Melting ice is not itself a sign of climate warming, because the ice sheet is constantly being replenished by new snow falling on its surface. The net amount of ice loss in fact results from a quite delicate imbalance between the addition of new snow and the discharge of ice to the ocean in the form of icebergs.  Understanding this imbalance requires an understanding of how fast the ice moves.   

Oxford Mathematician Ian Hewitt has been addressing this question using fluid-dynamical models. “We model glacial ice as a non-Newtonian viscous fluid. The central difficulty in computing the ice flow is the boundary condition at the base.  In conventional fluid mechanics a no-slip condition would apply, but the presence of melt water that has penetrated through cracks in the ice acts as a lubricant and effectively allows slip - often a very significant amount of slip.”   

In a recent study Ian has combined a model of the ice flow with a model for the water drainage underneath the ice to account for this varying degree of lubrication. "This new model is able to explain seasonal variations in the flow of the ice that have been observed using GPS instruments - it moves faster during spring and early summer, and slows down slightly in autumn.  Intriguingly, the net effect on the ice motion over the course of the year can be both positive and negative, depending on which of these - the acceleration or subsequent deceleration - dominates.  This depends on the amount of melt water that is produced on the surface, which has almost doubled over the last decade.”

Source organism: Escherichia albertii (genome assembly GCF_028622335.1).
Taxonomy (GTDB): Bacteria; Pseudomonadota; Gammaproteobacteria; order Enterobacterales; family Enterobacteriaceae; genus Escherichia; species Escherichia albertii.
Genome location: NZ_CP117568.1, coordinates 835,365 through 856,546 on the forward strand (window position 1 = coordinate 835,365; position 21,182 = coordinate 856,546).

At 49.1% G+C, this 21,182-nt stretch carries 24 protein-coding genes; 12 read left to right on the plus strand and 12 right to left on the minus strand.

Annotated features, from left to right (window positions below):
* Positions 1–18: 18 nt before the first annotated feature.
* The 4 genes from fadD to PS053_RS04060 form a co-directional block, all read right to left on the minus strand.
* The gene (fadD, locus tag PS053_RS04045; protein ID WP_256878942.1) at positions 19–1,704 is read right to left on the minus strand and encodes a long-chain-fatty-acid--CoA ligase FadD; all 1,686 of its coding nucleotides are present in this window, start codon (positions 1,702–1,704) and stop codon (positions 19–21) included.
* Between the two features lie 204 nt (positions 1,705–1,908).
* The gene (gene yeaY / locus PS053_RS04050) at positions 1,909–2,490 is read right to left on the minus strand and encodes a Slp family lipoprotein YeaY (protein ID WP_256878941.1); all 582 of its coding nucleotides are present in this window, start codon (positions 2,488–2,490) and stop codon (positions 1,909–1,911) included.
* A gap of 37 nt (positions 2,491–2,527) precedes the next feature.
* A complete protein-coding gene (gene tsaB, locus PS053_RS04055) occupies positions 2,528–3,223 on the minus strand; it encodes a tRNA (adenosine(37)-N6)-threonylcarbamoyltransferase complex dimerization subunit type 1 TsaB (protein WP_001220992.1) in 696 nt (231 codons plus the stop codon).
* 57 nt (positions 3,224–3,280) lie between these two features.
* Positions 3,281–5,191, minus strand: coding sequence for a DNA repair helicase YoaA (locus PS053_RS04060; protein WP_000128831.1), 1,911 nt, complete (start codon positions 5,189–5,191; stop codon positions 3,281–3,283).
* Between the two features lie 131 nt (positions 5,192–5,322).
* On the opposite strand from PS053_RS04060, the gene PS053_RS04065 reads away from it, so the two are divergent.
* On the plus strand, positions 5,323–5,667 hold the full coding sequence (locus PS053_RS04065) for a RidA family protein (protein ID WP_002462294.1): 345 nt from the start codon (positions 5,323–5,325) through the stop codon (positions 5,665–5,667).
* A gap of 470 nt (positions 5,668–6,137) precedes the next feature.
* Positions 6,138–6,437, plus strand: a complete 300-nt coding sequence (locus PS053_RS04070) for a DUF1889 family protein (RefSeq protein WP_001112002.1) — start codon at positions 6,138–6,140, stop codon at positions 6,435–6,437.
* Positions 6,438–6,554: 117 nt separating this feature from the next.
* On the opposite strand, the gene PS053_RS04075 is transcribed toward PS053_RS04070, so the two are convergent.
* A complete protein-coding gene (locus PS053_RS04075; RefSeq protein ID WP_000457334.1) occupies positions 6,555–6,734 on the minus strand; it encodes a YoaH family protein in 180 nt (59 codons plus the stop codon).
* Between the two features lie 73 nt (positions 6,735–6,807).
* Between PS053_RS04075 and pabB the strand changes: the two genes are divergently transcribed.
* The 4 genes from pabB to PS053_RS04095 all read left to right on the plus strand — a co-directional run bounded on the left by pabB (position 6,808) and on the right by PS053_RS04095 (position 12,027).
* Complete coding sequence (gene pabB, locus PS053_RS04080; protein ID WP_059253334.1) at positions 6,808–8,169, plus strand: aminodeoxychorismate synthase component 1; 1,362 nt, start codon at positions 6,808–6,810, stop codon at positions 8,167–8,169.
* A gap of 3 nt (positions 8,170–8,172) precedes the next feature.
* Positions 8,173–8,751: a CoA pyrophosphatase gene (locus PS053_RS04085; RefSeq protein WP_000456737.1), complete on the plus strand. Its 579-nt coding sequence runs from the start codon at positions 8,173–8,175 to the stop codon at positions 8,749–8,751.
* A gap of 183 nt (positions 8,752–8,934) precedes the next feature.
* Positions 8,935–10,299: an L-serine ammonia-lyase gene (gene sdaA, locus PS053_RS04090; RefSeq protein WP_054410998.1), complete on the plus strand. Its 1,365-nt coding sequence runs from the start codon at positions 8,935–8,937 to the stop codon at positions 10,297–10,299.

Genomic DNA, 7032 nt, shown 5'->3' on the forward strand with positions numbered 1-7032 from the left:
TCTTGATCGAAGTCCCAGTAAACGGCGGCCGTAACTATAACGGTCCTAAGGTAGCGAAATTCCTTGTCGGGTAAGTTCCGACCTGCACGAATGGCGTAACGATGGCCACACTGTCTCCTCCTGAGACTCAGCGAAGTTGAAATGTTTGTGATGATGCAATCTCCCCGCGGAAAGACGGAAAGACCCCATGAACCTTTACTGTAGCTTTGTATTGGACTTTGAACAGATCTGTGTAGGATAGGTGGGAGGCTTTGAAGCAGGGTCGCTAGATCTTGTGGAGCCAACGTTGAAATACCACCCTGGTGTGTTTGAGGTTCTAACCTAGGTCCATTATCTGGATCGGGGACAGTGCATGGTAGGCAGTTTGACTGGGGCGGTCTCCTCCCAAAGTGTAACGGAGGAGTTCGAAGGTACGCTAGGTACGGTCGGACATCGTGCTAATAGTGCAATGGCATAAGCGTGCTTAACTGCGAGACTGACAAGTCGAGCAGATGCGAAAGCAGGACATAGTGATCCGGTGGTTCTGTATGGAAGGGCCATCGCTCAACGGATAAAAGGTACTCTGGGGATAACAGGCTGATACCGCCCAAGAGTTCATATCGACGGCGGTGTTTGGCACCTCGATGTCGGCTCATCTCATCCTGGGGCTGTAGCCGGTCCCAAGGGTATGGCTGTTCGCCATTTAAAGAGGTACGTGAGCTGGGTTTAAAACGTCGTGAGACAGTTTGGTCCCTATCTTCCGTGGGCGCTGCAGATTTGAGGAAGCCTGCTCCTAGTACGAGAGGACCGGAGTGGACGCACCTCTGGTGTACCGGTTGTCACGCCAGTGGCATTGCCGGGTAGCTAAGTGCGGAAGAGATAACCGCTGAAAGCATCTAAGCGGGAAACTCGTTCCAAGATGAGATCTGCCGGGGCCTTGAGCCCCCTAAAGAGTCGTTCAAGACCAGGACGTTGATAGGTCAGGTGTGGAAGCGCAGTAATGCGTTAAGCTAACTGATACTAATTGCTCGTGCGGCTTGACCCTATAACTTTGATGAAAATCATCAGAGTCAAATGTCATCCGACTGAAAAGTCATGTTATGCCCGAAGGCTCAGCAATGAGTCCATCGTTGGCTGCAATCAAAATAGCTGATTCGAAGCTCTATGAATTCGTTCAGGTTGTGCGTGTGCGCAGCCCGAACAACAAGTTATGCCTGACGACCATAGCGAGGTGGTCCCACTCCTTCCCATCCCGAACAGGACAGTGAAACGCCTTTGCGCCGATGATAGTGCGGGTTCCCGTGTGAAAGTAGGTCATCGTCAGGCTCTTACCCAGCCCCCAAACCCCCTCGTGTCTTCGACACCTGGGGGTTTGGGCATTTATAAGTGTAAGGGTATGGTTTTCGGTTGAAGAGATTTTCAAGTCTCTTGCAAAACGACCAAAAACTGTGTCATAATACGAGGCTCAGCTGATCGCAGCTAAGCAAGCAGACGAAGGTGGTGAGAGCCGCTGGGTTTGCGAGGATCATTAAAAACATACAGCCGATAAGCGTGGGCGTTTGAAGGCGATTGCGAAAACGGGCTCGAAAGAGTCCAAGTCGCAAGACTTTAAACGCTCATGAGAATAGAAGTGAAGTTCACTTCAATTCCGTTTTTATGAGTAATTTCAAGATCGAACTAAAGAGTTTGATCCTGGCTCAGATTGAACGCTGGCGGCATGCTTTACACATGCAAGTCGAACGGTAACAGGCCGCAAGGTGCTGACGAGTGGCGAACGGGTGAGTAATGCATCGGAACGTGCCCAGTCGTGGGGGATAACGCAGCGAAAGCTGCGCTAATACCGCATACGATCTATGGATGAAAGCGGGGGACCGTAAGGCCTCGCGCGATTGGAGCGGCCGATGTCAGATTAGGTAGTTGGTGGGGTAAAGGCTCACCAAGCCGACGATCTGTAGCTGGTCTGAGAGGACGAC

Ongoing work is attempting to combine the modelled behaviour with satellite observations to better constrain what might happen in the future.  Ian Hewitt talks about this research in an Oxford Sparks podcast.